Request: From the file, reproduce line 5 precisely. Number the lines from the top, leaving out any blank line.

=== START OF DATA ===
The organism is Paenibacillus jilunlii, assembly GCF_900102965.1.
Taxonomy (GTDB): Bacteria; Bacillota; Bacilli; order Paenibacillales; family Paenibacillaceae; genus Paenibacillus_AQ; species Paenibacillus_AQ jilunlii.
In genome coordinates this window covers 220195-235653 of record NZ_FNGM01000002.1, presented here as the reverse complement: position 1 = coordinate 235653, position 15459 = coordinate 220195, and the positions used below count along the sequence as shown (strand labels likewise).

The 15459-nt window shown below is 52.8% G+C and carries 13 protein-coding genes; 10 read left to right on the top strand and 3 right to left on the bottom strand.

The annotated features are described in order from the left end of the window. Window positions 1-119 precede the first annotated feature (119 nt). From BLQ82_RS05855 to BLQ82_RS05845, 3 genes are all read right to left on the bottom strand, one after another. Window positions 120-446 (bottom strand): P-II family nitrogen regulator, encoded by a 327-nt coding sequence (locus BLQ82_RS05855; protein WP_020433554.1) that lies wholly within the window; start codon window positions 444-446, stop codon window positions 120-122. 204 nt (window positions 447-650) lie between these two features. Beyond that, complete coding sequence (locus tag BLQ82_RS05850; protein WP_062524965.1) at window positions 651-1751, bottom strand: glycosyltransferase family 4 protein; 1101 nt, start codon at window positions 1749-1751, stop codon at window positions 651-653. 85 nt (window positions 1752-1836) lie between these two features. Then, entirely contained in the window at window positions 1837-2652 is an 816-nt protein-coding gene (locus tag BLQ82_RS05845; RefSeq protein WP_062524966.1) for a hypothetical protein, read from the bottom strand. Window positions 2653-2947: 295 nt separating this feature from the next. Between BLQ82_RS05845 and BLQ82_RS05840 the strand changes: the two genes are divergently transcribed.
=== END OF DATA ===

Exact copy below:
The annotated features are described in order from the left end of the window. Window positions 1-119 precede the first annotated feature (119 nt). From BLQ82_RS05855 to BLQ82_RS05845, 3 genes are all read right to left on the bottom strand, one after another. Window positions 120-446 (bottom strand): P-II family nitrogen regulator, encoded by a 327-nt coding sequence (locus BLQ82_RS05855; protein WP_020433554.1) that lies wholly within the window; start codon window positions 444-446, stop codon window positions 120-122. 204 nt (window positions 447-650) lie between these two features. Beyond that, complete coding sequence (locus tag BLQ82_RS05850; protein WP_062524965.1) at window positions 651-1751, bottom strand: glycosyltransferase family 4 protein; 1101 nt, start codon at window positions 1749-1751, stop codon at window positions 651-653. 85 nt (window positions 1752-1836) lie between these two features. Then, entirely contained in the window at window positions 1837-2652 is an 816-nt protein-coding gene (locus tag BLQ82_RS05845; RefSeq protein WP_062524966.1) for a hypothetical protein, read from the bottom strand. Window positions 2653-2947: 295 nt separating this feature from the next. Between BLQ82_RS05845 and BLQ82_RS05840 the strand changes: the two genes are divergently transcribed.